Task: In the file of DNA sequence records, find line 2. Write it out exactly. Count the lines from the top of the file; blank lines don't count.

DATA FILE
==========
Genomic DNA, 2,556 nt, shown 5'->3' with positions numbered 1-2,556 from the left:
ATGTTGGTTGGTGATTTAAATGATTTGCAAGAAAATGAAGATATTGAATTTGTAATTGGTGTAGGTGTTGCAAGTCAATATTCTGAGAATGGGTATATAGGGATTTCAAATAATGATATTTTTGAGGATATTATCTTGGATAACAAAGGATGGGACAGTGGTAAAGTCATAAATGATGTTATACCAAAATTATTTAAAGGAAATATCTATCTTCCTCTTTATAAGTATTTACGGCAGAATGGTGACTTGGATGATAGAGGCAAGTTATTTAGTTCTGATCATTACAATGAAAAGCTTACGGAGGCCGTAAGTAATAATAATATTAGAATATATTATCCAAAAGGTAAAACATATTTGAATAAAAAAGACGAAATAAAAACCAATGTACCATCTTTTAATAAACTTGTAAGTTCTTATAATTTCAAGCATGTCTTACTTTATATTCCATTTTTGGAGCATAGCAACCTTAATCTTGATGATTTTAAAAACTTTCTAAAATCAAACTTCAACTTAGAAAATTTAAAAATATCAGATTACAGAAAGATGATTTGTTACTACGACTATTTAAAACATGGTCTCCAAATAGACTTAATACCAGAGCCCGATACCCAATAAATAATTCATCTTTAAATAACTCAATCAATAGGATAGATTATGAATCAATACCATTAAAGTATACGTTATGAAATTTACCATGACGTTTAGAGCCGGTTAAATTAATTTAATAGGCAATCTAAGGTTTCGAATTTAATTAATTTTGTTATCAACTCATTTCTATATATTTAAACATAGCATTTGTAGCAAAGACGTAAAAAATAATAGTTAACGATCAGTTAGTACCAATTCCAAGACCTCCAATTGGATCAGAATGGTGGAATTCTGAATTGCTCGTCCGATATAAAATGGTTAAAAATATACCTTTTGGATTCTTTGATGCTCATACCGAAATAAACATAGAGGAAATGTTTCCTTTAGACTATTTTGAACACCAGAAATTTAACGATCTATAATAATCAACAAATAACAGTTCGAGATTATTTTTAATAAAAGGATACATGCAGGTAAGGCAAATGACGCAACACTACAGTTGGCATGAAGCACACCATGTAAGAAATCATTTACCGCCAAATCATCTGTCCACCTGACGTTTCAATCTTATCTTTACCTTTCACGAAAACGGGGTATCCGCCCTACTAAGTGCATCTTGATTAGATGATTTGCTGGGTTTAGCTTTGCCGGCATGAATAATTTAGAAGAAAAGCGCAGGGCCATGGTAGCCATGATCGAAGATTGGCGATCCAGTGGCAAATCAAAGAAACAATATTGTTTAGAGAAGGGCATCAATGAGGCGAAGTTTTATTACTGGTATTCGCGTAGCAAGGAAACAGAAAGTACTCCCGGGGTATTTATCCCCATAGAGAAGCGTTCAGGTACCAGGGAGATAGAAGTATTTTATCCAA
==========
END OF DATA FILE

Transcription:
ATGTTGGTTGGTGATTTAAATGATTTGCAAGAAAATGAAGATATTGAATTTGTAATTGGTGTAGGTGTTGCAAGTCAATATTCTGAGAATGGGTATATAGGGATTTCAAATAATGATATTTTTGAGGATATTATCTTGGATAACAAAGGATGGGACAGTGGTAAAGTCATAAATGATGTTATACCAAAATTATTTAAAGGAAATATCTATCTTCCTCTTTATAAGTATTTACGGCAGAATGGTGACTTGGATGATAGAGGCAAGTTATTTAGTTCTGATCATTACAATGAAAAGCTTACGGAGGCCGTAAGTAATAATAATATTAGAATATATTATCCAAAAGGTAAAACATATTTGAATAAAAAAGACGAAATAAAAACCAATGTACCATCTTTTAATAAACTTGTAAGTTCTTATAATTTCAAGCATGTCTTACTTTATATTCCATTTTTGGAGCATAGCAACCTTAATCTTGATGATTTTAAAAACTTTCTAAAATCAAACTTCAACTTAGAAAATTTAAAAATATCAGATTACAGAAAGATGATTTGTTACTACGACTATTTAAAACATGGTCTCCAAATAGACTTAATACCAGAGCCCGATACCCAATAAATAATTCATCTTTAAATAACTCAATCAATAGGATAGATTATGAATCAATACCATTAAAGTATACGTTATGAAATTTACCATGACGTTTAGAGCCGGTTAAATTAATTTAATAGGCAATCTAAGGTTTCGAATTTAATTAATTTTGTTATCAACTCATTTCTATATATTTAAACATAGCATTTGTAGCAAAGACGTAAAAAATAATAGTTAACGATCAGTTAGTACCAATTCCAAGACCTCCAATTGGATCAGAATGGTGGAATTCTGAATTGCTCGTCCGATATAAAATGGTTAAAAATATACCTTTTGGATTCTTTGATGCTCATACCGAAATAAACATAGAGGAAATGTTTCCTTTAGACTATTTTGAACACCAGAAATTTAACGATCTATAATAATCAACAAATAACAGTTCGAGATTATTTTTAATAAAAGGATACATGCAGGTAAGGCAAATGACGCAACACTACAGTTGGCATGAAGCACACCATGTAAGAAATCATTTACCGCCAAATCATCTGTCCACCTGACGTTTCAATCTTATCTTTACCTTTCACGAAAACGGGGTATCCGCCCTACTAAGTGCATCTTGATTAGATGATTTGCTGGGTTTAGCTTTGCCGGCATGAATAATTTAGAAGAAAAGCGCAGGGCCATGGTAGCCATGATCGAAGATTGGCGATCCAGTGGCAAATCAAAGAAACAATATTGTTTAGAGAAGGGCATCAATGAGGCGAAGTTTTATTACTGGTATTCGCGTAGCAAGGAAACAGAAAGTACTCCCGGGGTATTTATCCCCATAGAGAAGCGTTCAGGTACCAGGGAGATAGAAGTATTTTATCCAA